How we work

Working in partnership with the Overberg Renosterveld Conservation Trust, the Overberg Crane Group protects our region’s Blue Cranes and other threatened big birds. We have three main areas of work.


The Overberg Crane Group works to stop or manage human-wildlife conflict. We provide extension support to landowners and land users, to help deal with such cases.


Addressing the problems caused by cranes and big birds to farmers

The OCG assesses the problems caused by Blue Cranes and other big birds, and looks at ways to overcome them. We make sure communication channels are open to report problems, we assess the scale of the problems, and follow up on these.

Reducing mortalities

We look for information on the death of Blue Cranes and other big birds like Secretary Birds and Denham’s Bustards. So we look at the reasons for their death and possible solutions. If the death of these threatened South African birds is caused by poison, we liaise with poison distributors and land users responsible. We promote safer use of poison and seek less harmful ways of pest control to protect our birds. We also log all collisions with power lines, and talk to Eskom to install bird diverters on power lines on sites that are causing problems for birds.

Promoting breeding success

We get information on the breeding locations of threatened big birds, their habitat preferences, and the survival rates of young birds – from Blue Cranes to Cape Vultures, Korhaans and more. We’ll find out how often nests are disturbed by humans. We then aim to protect these breeding habitats, breeding territories and the chicks once they hatch. Threats include humans, domestic predators like dogs and cats, and wild predators like the caracal.


The Overberg Crane Group increases awareness on the conservation of our threatened Blue Cranes and other big birds. We regularly meet with farmers and land owners, and offer support where we can. We’ll also attend local exhibitions and other events to raise awareness.


Running our public awareness campaign

Crane Group staff assess attitudes towards Blue Cranes, Secretary Birds, eagles, harriers and other big birds, and pass the information on to chosen target groups. The OCG will reach out to communities, landowners, farm workers and distributors of agricultural chemicals. We produce information through blueprint conservation programmes, pamphlets, educational booklets, slide and video material and posters. We also raise awareness on our social media platforms and our website.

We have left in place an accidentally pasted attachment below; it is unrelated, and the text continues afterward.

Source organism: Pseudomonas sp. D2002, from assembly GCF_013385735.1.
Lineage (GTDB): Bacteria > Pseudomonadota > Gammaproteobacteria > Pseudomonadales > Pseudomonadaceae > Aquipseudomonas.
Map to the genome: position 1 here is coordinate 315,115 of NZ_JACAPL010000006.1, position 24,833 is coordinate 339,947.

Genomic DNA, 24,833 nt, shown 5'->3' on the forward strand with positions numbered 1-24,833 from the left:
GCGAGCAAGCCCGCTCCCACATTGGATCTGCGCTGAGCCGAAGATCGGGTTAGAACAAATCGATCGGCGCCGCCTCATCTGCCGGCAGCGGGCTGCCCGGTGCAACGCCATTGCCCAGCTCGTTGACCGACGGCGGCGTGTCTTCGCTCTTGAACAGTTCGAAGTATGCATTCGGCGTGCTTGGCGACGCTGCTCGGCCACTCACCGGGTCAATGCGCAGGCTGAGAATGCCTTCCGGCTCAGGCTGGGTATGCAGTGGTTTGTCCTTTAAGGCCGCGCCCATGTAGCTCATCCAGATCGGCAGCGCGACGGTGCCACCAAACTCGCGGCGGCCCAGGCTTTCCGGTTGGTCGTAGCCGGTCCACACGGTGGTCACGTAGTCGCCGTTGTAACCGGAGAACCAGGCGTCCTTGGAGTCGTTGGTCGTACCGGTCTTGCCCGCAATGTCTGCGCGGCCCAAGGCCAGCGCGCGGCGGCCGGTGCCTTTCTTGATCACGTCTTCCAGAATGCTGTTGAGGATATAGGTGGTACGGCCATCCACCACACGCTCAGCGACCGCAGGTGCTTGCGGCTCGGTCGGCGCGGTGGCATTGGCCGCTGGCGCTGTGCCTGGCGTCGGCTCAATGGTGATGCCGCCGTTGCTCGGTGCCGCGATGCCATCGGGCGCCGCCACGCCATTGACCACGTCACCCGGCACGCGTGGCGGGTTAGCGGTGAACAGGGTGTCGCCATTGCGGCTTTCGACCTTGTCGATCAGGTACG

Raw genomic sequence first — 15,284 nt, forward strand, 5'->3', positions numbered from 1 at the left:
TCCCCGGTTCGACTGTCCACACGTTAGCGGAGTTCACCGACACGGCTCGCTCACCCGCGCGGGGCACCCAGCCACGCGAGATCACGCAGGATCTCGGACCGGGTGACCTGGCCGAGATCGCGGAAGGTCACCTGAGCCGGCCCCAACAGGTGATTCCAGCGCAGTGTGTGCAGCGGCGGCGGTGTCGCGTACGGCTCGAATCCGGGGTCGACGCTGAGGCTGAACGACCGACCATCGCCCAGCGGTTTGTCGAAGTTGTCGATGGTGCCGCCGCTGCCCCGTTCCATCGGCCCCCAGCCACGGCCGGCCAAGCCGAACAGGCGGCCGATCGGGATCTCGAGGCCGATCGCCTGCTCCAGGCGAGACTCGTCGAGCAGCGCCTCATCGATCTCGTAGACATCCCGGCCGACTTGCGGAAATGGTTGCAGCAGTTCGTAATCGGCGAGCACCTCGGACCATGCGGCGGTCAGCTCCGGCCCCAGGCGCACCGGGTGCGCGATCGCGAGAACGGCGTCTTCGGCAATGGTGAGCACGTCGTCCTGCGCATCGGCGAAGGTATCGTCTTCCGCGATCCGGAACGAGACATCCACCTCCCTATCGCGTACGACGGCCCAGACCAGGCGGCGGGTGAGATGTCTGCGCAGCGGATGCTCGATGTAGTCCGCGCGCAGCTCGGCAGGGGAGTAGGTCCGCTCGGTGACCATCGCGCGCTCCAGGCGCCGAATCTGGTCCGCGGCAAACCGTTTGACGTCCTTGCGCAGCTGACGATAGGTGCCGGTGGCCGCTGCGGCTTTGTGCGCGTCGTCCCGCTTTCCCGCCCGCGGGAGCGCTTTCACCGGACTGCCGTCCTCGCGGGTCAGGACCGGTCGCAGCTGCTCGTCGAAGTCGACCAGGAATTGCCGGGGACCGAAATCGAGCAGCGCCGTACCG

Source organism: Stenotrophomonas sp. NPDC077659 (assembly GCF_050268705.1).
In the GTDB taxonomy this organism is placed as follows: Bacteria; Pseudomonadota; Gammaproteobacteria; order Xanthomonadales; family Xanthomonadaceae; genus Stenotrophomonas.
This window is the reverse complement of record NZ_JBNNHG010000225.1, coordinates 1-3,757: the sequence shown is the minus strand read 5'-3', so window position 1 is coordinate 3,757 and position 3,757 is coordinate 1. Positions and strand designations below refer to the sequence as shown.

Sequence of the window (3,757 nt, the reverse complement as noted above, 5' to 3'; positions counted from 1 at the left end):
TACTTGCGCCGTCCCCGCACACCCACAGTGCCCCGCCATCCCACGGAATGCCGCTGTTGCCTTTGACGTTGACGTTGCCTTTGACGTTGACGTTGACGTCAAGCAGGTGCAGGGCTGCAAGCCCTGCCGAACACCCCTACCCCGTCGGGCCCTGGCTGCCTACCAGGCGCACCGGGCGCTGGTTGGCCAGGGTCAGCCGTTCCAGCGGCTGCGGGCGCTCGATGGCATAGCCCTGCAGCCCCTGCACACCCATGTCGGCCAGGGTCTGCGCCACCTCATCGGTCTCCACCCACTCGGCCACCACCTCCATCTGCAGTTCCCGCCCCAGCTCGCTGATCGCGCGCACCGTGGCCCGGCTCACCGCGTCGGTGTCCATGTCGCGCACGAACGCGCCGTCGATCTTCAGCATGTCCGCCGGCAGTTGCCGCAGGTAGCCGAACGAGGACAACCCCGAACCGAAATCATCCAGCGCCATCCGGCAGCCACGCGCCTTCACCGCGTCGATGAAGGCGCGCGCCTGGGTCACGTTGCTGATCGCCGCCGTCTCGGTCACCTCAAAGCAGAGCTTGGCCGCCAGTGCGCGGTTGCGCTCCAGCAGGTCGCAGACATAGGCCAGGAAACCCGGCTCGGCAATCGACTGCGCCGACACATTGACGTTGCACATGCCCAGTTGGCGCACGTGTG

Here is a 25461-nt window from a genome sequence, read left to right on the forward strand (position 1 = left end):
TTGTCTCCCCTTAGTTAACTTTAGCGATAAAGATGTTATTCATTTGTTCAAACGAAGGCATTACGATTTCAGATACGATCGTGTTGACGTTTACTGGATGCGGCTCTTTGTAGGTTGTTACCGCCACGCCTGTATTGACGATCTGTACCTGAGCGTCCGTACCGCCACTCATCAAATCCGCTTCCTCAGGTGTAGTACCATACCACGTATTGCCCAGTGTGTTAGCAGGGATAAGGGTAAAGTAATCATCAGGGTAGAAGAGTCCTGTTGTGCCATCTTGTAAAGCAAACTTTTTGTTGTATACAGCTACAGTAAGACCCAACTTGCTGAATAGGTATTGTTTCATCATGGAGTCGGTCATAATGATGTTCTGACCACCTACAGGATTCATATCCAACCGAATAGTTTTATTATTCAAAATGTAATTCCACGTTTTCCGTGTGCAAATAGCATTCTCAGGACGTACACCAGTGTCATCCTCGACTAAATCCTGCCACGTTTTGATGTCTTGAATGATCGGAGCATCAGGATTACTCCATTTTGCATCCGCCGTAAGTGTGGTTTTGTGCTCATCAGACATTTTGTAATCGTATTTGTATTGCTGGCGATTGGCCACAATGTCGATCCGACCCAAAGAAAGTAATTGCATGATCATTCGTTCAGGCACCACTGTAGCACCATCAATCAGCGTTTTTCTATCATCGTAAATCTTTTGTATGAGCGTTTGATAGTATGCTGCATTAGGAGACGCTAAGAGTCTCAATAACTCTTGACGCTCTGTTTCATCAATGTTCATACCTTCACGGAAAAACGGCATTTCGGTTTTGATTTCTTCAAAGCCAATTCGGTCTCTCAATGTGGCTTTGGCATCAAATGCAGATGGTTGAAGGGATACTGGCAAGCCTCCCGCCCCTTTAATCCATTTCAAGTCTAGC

Educating about Blue Cranes and other threatened birds

OCG staff will always try to reach the younger generation, and often teach at schools. We also aim to involve eager individuals in crane research and identify the areas that can be targeted for environmental education activities.


The Overberg Crane Group and partners are constantly collecting data and information on Blue Cranes and other conservation priority birds (like the Black Harrier, African Marsh Harrier, Cape Vulture, the Southern Black Korhaan, Karoo Korhaan, Secretary Birds, and more). This helps us to understand the current trends in the population, and the threats to these birds.


Determining the conservation status

We collect information on the conservation status, population dynamics, movement patterns and habitat preferences of the Blue Cranes. We’ll get the information from land users, birders, and others interested in protecting threatened South African birds. We collate info on where ringed cranes were seen, and their ringing combinations.

Monitoring how strong our conservation measures are

We need to be sure that our conservation programmes are actually meeting their objectives. So we identify problem areas, develop feedback systems on the effectiveness of the measures, develop methods to monitor bird numbers and keep interested parties updated on the findings.


You can get involved in conserving our birds in the Overberg.


Blue Cranes and other birds are often found dead or injured in the Overberg. Please report dead or injured birds to our OCG Extension Officer, Christie Craig by email to or phone 066 289 5988. 


Hundreds of Blue Cranes have had rings placed on their legs over the years. We use these rings to identify Blue Cranes. With this information, we can learn more about them. If you see a Blue Crane with rings on its legs, please let us know.


The Overberg Crane Group is the only organisation dedicated to protecting our Overberg's birds, like Blue Cranes and Cape Vultures. We need your help to protect our threatened bird species from possible future extinction.


There’s a convenient way for bird lovers to note the birds they see – using the BirdLasser app. You can download the BirdLasser app to your cellphone. It’s also a great tool for bird lovers to keep accurate records of their sightings

blue cranes
overberg crane group
overberg cranes
blue cranes in the overberg